As Democrats prepare to pounce on the opportunity to move President-elect Joe Biden’s $1.9 trillion COVID-19 rescue package through Congress, legislative experts are scrutinizing budget law to see how much of the plan could be passed through the procedure known as reconciliation.
The answer could determine whether Biden gets just half a loaf done or closer to his full proposal and have any hope of meeting targets like administering 100 million vaccine doses and safely reopening schools within his first 100 days.
Under a reconciliation package, there’s a school of thought that says only about $1 trillion of Biden’s proposal could make it through the complicated “Byrd rule” process in the Senate, mainly provisions for direct aid to individuals and households.
New legislative provisions that Biden wants, like raising the minimum wage, could not survive a Byrd test, nor could the bulk of funds for vaccine distribution, schools and more that are considered crucial to finally turning a corner in battling the pandemic, the thinking goes.
The law is inconclusive on the possibility of including such discretionary funds in a reconciliation bill, and some experts say there’s no specific prohibition on doing so; in fact, it’s been done before. But there’s anecdotal evidence to suggest lawmakers could have a Byrd problem, including Senate parliamentary advice going back to the 1990s, if they went that route on the grand scale required to enact Biden’s plan.
Unless Democrats can win GOP support for the broader plan, as Biden has said he’d prefer, their only paths are to try to pass all or part of it through reconciliation or eliminate the legislative filibuster, as progressive groups prefer.
The latter option seems unlikely, as moderate Democrats like Sen. Joe Manchin III of West Virginia have balked, and even left-wing icons like incoming Senate Budget Chairman Bernie Sanders, I-Vt., seem eager to dust off the reconciliation process.
“Damn right we will” pass legislation, even with the 60-vote filibuster hurdle, Sanders told reporters Tuesday. “There is a process called reconciliation.”
Reconciliation allows budget- and tax-related measures to pass in the Senate with a simple majority instead of the usual 60 votes. The biggest complication is the Byrd rule, which sets stringent limits on what reconciliation can be used for. The rule is named for former Sen. Robert C. Byrd, D-W.Va., was first adopted in 1985 and later codified in budget law.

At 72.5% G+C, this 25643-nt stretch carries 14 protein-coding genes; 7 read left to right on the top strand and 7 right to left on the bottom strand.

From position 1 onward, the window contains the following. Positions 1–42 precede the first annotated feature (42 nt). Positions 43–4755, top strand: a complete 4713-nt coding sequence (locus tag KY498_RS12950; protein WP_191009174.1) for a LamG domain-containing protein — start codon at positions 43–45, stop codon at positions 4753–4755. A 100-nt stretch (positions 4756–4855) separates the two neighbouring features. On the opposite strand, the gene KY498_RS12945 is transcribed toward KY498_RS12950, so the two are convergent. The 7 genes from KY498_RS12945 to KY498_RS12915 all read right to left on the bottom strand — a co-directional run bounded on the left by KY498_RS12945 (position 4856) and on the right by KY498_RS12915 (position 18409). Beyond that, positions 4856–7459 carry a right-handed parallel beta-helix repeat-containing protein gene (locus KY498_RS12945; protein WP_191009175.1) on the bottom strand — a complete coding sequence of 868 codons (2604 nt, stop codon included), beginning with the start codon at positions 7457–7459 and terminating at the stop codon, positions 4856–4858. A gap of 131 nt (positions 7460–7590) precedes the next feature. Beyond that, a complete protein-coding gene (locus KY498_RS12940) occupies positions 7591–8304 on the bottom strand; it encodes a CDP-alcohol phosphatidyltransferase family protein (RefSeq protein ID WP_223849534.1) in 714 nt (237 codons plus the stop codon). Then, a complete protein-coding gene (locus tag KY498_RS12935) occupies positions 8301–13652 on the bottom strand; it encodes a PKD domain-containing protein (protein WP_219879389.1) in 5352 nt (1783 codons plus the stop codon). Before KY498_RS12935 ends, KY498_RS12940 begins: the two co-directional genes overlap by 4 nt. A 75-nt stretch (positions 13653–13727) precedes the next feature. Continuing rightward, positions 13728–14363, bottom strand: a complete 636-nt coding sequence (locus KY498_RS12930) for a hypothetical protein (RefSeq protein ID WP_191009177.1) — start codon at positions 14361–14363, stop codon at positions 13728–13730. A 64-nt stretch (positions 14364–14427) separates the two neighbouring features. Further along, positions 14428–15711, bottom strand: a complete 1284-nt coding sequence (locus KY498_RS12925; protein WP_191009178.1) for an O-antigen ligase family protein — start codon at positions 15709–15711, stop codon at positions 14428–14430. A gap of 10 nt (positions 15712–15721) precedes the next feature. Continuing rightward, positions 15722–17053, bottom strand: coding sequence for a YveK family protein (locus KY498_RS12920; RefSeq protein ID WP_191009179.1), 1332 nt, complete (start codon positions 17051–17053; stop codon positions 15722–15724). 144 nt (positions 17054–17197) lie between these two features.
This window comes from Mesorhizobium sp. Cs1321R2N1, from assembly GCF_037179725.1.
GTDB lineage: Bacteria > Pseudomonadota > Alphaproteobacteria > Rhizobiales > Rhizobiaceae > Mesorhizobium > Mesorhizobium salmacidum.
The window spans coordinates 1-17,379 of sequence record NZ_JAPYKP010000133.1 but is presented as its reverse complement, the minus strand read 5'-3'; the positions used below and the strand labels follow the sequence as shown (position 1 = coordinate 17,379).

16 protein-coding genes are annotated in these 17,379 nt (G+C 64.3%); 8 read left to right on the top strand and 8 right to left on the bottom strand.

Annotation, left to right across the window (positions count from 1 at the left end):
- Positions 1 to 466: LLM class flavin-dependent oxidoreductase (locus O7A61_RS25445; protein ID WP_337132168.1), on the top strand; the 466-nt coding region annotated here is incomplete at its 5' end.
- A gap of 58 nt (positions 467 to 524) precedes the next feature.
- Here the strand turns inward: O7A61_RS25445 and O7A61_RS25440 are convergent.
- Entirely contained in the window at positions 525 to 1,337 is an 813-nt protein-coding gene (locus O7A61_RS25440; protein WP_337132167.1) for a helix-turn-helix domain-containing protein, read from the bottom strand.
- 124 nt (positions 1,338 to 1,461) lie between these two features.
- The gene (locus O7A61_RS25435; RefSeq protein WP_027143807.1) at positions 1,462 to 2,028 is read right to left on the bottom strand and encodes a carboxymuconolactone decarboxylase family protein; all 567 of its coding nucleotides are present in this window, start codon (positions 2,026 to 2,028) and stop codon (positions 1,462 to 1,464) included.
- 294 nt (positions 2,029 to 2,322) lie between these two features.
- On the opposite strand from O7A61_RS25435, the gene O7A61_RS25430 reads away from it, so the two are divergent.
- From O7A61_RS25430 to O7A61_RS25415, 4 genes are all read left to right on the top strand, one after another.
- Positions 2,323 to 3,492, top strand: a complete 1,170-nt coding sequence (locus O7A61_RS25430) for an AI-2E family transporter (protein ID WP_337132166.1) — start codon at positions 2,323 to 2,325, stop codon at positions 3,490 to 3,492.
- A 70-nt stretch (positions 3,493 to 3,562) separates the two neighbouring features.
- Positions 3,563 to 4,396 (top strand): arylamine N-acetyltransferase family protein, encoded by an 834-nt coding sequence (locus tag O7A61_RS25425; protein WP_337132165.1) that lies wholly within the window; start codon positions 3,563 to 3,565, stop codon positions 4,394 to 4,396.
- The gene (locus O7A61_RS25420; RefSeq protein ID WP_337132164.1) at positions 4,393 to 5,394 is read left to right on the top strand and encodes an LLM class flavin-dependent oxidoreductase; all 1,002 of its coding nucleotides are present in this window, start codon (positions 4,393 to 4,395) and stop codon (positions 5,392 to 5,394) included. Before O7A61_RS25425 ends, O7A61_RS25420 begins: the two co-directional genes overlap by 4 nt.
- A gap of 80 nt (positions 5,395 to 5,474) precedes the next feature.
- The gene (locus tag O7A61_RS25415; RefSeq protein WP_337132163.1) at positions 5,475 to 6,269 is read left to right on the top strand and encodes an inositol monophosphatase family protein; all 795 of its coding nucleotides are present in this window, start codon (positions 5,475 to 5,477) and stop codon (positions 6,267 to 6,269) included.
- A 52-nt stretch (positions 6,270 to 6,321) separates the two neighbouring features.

Discretionary vs. mandatory
Based on a fact sheet distributed by Biden’s transition team, it appears nearly half of the proposed spending in Biden’s plan is typically classified as discretionary under the jurisdiction of the Appropriations committees.
While discretionary spending has occasionally appeared in past reconciliation bills, there’s been a general presumption that discretionary spending can’t be reconciled. Since the early 1980s, reconciliation has almost always been limited to making changes in mandatory spending programs and taxes. Changing the statutory debt limit is also allowed.
If discretionary spending remains off limits, it may be that close to $1 trillion of the provisions in the Biden plan would be subject to being knocked out of the legislation through Byrd rule challenges, which require 60 votes to waive.
Provisions that could fall to the Byrd rule include funding such as a proposed $170 billion for education; $160 billion for vaccines, testing and public health jobs; $40 billion for child care; and many more.
The Byrd rule also bars measures that have no impact on the federal budget or are “merely incidental” to their impact on the budget. It’s widely agreed that the proposal to raise the federal minimum wage to $15 an hour would not survive the Byrd rule, for instance.
Other provisions in the same boat include extending a moratorium on evictions, although the administration can do so temporarily without Congress, and an employer mandate to provide paid family leave — though tax credits to reimburse firms that opt to provide leave would be allowed.
Some provisions in the plan fall into a gray area where it’s less certain whether they would meet a Byrd test.